Case study

Gwynedd’s Offer (North Wales)

NDA helped fund action outlined in the Wales Rural Development Plan to address the economic challenges faced by Gwynedd in North Wales.

Cycling in North Wales

Cycling in North Wales

Nearest NDA site Duration Total investment NDA contribution Partners Delivered by
Trawsfynydd 2009 to 2011 £712,000 £96,000 Snowdonia National Park Authority, North & Mid Wales Tourism Partnerships, Gwynedd Council, NDA Gwynedd Council

Outcomes:

  • 23 tourism-related wildlife events
  • attracting almost 2,000 visitors
  • including more than 20 local businesses
  • 13 new digital information points
  • a dedicated ‘Discover Gwynedd’ website
  • almost 4,000 extra tourists during the project period
  • 15 jobs safeguarded

Wales’ Year of Legends / Blwyddyn Chwedlau Cymru

Visit Snowdonia

The small, remote communities dotted around Gwynedd share a unique cultural and linguistic heritage that attracts visitors from across the globe, but they often face real economic challenges.

The need for action is outlined in the Wales Rural Development Plan (RDP), part of a European funding programme working to tackle matters affecting rural areas.

The Plan’s specific areas of focus include agriculture, forestry, ecosytems, wildlife and tourism.

Gwynedd Council submitted proposals for four schemes that would work together in support of local enterprises, building on natural resources, Welsh products and encouraging innovation. In particular, groups targeted for support were small and micro enterprises, women, community groups, the under-employed, elderly, young people and Welsh-speaking communities.

One of the schemes, Gwynedd’s Offer, was a multi-stranded project aiming to maximise benefits from the natural environment and local products.

Working alongside local businesses, an experimental series of online information points were hosted by outlets such as hotels, shops, rural post offices and cafés to promote events or activities. Giving access to a dedicated ‘Discover Gwynedd’ website which has now been migrated to the Snowdonia Mountains and Coast website, the information points provide a wealth of up-to-date links while also promoting local produce.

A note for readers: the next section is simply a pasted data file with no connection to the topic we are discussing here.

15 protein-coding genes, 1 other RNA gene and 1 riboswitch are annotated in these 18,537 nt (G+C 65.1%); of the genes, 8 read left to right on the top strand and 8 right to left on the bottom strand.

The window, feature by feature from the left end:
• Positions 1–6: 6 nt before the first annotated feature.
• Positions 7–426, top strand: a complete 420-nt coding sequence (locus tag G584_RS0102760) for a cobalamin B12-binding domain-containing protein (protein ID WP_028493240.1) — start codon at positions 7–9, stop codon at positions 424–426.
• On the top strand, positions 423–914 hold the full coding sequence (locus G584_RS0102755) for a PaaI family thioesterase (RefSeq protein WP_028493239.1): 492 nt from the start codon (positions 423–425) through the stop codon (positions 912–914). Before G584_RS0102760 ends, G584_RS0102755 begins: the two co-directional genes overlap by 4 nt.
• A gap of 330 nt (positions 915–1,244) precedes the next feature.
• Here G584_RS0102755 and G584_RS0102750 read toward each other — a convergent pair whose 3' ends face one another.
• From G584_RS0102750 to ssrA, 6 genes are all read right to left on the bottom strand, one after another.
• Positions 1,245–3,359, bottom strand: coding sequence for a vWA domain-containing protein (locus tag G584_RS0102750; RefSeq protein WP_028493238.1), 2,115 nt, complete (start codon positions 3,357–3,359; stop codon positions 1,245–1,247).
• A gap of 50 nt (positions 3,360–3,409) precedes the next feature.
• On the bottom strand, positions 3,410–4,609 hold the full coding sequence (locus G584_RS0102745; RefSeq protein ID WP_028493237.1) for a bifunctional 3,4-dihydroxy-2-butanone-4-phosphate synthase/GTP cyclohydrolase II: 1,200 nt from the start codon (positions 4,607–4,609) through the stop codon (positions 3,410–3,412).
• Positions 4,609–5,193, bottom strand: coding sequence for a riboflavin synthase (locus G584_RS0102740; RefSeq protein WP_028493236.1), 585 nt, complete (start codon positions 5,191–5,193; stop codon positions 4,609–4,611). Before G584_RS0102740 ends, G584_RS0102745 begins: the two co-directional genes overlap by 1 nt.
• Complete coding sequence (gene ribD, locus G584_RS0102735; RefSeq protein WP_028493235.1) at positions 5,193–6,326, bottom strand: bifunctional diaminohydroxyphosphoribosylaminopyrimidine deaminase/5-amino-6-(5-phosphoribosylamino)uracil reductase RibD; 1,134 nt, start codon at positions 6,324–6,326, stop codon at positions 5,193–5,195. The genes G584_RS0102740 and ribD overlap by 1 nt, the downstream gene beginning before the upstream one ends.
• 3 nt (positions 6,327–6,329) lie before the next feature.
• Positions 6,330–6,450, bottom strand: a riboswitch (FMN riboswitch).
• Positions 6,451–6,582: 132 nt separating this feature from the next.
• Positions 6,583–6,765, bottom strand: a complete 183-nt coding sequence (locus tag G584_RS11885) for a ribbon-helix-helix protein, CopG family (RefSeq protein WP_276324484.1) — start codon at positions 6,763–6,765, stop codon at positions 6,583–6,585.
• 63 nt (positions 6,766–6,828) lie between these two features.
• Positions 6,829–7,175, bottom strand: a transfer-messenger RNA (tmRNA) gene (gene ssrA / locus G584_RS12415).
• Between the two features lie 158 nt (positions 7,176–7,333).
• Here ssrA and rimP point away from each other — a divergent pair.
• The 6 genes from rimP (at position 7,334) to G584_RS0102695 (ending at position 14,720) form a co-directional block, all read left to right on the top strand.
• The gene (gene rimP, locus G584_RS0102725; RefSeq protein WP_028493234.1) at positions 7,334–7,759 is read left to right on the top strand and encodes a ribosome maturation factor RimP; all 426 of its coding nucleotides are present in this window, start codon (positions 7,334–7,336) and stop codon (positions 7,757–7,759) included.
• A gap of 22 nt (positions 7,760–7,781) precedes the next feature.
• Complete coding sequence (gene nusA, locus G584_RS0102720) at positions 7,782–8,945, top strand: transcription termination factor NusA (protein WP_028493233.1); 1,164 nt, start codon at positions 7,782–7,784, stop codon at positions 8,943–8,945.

Out of the 13 information points originally installed more than six years ago, 10 are still operating successfully.

Meanwhile, 23 environmentally themed events attracted 1,793 visitors during the summer of 2010, when the project first went live. Under the banner ‘wildlife theatres’, the diverse events were aimed at youngsters, families, tourism staff and businesses.

The events included guided walks looking at local geology, history, wildlife and flora, plus creative workshops, evening rambles along waterfalls and even boat trips.

Together with the information points, it was estimated that almost 4,000 extra tourists travelled to the region.
Additional funding of £150,154 through the RDP has enabled the scheme to expand information points into Anglesey and host a further 61 wildlife events across both counties. A symposium hosted by TV presenter Iolo Williams was attended by 40 businesses, promoting opportunities for building on the area’s nature and wildlife to help enhance the experience for visitors.

Gwynedd Council Project Manager Sioned Morgan Thomas said:

We’re essentially aiming to make the most of our natural assets, working alongside communities and businesses, bringing value to the more peripheral areas.

All the events were designed around mountains, the coast, woods and rivers. While we didn’t set a specific target, we wanted to increase visitor numbers and at the same time, help encourage tourism businesses to act as ‘wildlife’ ambassadors and ensure that they also benefit from these natural assets.

We’ve also hosted events for local primary schools, along with North Wales Wildlife Trust, encouraging them to explore their environment.

Published 23 March 2018